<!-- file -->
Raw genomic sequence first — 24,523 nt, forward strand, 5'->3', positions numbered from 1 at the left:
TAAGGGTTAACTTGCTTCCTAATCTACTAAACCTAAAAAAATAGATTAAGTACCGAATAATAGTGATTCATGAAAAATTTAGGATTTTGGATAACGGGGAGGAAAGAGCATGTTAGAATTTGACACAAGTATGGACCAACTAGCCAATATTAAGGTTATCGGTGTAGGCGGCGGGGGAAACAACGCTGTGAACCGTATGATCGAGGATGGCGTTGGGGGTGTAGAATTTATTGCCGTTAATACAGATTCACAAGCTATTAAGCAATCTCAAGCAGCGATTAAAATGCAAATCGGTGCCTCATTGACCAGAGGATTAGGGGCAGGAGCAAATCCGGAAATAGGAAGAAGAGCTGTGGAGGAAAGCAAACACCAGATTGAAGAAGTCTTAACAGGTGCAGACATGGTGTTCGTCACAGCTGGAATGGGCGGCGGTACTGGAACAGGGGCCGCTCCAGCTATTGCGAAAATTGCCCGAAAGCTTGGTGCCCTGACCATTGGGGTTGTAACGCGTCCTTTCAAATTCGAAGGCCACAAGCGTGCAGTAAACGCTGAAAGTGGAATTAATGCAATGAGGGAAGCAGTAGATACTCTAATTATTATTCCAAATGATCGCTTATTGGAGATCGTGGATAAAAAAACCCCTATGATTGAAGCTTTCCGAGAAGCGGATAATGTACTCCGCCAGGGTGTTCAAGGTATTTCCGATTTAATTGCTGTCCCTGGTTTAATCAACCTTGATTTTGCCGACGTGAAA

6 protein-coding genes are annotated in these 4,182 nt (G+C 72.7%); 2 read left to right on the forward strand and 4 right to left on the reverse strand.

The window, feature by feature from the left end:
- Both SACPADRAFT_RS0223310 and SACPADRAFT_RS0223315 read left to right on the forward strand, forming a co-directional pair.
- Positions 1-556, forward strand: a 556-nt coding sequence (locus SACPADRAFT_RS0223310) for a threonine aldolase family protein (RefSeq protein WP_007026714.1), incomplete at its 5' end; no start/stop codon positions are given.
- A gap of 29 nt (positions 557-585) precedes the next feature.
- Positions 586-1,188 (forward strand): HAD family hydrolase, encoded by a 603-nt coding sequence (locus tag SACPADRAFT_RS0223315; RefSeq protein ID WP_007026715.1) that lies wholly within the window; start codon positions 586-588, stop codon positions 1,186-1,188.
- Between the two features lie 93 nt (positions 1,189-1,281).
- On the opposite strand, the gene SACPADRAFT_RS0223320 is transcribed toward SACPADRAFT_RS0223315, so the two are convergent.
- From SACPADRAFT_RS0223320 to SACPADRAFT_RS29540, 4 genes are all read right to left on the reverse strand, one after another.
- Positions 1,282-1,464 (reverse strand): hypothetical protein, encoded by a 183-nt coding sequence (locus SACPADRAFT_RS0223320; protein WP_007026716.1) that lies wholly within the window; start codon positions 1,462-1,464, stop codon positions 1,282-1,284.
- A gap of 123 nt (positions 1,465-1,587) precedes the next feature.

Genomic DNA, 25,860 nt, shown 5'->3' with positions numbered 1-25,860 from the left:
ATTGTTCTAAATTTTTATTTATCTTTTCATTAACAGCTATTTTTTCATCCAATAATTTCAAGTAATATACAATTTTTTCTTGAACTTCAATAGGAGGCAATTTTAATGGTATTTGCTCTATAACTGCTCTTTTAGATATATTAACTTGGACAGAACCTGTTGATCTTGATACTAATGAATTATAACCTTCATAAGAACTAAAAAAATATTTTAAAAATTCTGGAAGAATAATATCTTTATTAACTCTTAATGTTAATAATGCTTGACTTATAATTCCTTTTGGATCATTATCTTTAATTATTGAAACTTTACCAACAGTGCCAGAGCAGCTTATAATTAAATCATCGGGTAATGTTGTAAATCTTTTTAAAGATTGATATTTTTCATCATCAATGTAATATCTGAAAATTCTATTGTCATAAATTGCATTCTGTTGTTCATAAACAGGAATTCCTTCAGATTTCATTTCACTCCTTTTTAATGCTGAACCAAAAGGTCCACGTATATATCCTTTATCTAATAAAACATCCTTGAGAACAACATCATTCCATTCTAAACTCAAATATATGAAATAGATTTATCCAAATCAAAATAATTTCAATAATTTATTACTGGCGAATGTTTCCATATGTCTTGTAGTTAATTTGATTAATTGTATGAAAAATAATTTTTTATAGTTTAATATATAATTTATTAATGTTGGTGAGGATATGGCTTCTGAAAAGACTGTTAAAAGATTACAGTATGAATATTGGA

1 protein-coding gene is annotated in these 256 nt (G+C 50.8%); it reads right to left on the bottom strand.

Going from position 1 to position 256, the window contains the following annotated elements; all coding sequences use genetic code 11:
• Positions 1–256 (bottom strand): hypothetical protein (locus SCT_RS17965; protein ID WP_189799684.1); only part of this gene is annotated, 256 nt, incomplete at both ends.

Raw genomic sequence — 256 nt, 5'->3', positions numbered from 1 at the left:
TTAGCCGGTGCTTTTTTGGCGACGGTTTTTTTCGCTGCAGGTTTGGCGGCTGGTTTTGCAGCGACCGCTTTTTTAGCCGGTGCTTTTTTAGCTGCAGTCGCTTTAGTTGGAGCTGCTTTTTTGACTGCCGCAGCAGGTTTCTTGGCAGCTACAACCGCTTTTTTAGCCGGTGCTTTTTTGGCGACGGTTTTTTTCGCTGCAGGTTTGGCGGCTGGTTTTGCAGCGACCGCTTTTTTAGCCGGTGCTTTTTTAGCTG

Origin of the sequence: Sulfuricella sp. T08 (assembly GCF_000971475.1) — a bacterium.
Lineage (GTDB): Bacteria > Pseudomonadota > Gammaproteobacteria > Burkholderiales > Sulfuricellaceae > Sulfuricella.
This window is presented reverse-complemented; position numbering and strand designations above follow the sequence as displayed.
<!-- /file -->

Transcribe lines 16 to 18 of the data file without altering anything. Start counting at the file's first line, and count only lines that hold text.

1 protein-coding gene is annotated in these 256 nt (G+C 50.8%); it reads right to left on the bottom strand.

Going from position 1 to position 256, the window contains the following annotated elements; all coding sequences use genetic code 11:
• Positions 1–256 (bottom strand): hypothetical protein (locus SCT_RS17965; protein ID WP_189799684.1); only part of this gene is annotated, 256 nt, incomplete at both ends.